And as Donnie has to step out of his father’s shadow and prove his worth, Rocky faces his own fight that may be his last. It’s a thrilling parallel and Stallone plays it to the hilt, given mostly great dialogue from a script co-written by Coogler. There are two scenes in particular that should deservedly net him some awards considerations.
It can be melodramatic but is also totally sincere, which may turn off more jaded audiences. This is the type of movie where characters shout in joy or wail in defeat, and the emotions are pitched at a high level. For some that may be too much, but I think it suits the story and allows Creed to earn its huge, triumphant moments.
Sometimes the conflicts are introduced in one scene and then seemingly resolved in the next but it doesn’t detract from the movie as a whole. Coogler directs stylishly, allowing moments to build slowly and never being overly showing or flashy. The camera is always well-placed and gives the film a gritty look while still being clear and precise. There are some bravura sequences, including Donnie’s first big fight that takes place seemingly all in one single take. It doesn’t feel ostentatious and fits the tone of Creed, making for a massively intense battle between warriors.
The true showpiece though is the lengthy final battle in Liverpool, where Donnie faces off against “Pretty” Ricky Conlon in a fight that – despite the requisite training montages that have got us to that point – he’s still a huge underdog in. And that’s of a piece with the other Rocky movies as well, as the movie heaps mountains of adversity upon Donnie before he can do battle in the ring. There’s a well-wrought but tumultuous relationship with local musician Bianca (Tessa Thompson), a strained fallout with his adopted mother Mary Anne (Phylicia Rashad), and most centrally Donnie’s goal to pull Rocky back into boxing by getting “Unc” (as Donnie calls him) to train him.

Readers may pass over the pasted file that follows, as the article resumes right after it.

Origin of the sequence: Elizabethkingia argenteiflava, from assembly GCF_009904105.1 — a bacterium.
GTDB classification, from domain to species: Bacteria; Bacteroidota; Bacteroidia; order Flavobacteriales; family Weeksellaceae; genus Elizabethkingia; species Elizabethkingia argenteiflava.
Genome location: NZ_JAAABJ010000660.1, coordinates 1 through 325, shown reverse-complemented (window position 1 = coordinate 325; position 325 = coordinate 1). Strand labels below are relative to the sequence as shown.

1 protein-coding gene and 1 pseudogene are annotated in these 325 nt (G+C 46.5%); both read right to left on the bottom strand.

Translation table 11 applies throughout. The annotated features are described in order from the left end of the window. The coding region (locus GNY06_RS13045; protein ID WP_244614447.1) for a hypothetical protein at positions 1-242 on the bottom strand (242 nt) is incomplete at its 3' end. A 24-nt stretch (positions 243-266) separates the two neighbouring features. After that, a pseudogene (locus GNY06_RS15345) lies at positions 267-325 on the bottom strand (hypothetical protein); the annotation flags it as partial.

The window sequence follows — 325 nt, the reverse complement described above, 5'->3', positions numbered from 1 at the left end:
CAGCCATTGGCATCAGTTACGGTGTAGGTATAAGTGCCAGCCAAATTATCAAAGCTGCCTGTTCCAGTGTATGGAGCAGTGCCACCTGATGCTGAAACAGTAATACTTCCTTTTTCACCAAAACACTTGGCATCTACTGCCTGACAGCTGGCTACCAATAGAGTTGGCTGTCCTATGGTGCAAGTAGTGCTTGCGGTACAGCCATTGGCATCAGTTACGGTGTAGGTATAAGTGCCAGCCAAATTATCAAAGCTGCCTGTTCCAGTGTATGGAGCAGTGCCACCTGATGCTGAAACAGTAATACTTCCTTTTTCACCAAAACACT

It’s that odd-couple/paternal relationship that’s at the heart of Creed, as Donnie introduces Rocky to smartphones and “the cloud” while Rocky schools the young man in the fundamentals of the sweet science of boxing. To see Stallone shuffling along as Rocky is a treat in and of itself, and it’s nicely offset by Michael B. Jordan’s verve and youth. In a movie where fathers are absent and sons grow up and move away, these two men choose their own family – an important distinction.
There are numerous callbacks to previous films’ events but they’re carefully woven into the story and the recurring elements are used judiciously and are different enough not to feel like a retread. Yes, there’s an epic training montage (actually a couple of them), yes, the ending of the film may be predictable to those that are familiar with the Rocky series, and yes, that iconic theme song is used. But all of those moments are so rousing and well-placed that they feel new and alive, a rare feat. Far from being down for the count, Creed proves to be an ambitious newcomer that is out for the championship belt and is a model on how to extend a franchise in a new direction – give it to talented people who will do right by the material.
Directed by Ryan Coogler
Runtime: 133 minutes